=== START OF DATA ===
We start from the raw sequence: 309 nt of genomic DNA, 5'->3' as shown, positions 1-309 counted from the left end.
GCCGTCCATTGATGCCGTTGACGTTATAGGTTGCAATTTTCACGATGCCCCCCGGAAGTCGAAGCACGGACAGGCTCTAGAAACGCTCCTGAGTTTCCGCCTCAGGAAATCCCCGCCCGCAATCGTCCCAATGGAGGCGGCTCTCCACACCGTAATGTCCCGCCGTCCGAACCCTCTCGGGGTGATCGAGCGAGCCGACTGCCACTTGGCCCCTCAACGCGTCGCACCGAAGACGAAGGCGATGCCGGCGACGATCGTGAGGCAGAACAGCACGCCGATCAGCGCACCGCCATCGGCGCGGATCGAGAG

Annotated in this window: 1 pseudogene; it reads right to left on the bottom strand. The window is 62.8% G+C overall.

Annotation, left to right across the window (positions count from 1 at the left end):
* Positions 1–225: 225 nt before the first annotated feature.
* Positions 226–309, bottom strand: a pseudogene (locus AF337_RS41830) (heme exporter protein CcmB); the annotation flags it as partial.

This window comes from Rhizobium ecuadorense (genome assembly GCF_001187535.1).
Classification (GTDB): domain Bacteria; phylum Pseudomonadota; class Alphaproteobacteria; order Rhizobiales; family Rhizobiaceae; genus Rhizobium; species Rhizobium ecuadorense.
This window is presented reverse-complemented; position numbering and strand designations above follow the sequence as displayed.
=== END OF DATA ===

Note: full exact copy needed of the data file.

We start from the raw sequence: 309 nt of genomic DNA, 5'->3' as shown, positions 1-309 counted from the left end.
GCCGTCCATTGATGCCGTTGACGTTATAGGTTGCAATTTTCACGATGCCCCCCGGAAGTCGAAGCACGGACAGGCTCTAGAAACGCTCCTGAGTTTCCGCCTCAGGAAATCCCCGCCCGCAATCGTCCCAATGGAGGCGGCTCTCCACACCGTAATGTCCCGCCGTCCGAACCCTCTCGGGGTGATCGAGCGAGCCGACTGCCACTTGGCCCCTCAACGCGTCGCACCGAAGACGAAGGCGATGCCGGCGACGATCGTGAGGCAGAACAGCACGCCGATCAGCGCACCGCCATCGGCGCGGATCGAGAG

Annotated in this window: 1 pseudogene; it reads right to left on the bottom strand. The window is 62.8% G+C overall.

Annotation, left to right across the window (positions count from 1 at the left end):
* Positions 1–225: 225 nt before the first annotated feature.
* Positions 226–309, bottom strand: a pseudogene (locus AF337_RS41830) (heme exporter protein CcmB); the annotation flags it as partial.

This window comes from Rhizobium ecuadorense (genome assembly GCF_001187535.1).
Classification (GTDB): domain Bacteria; phylum Pseudomonadota; class Alphaproteobacteria; order Rhizobiales; family Rhizobiaceae; genus Rhizobium; species Rhizobium ecuadorense.
This window is presented reverse-complemented; position numbering and strand designations above follow the sequence as displayed.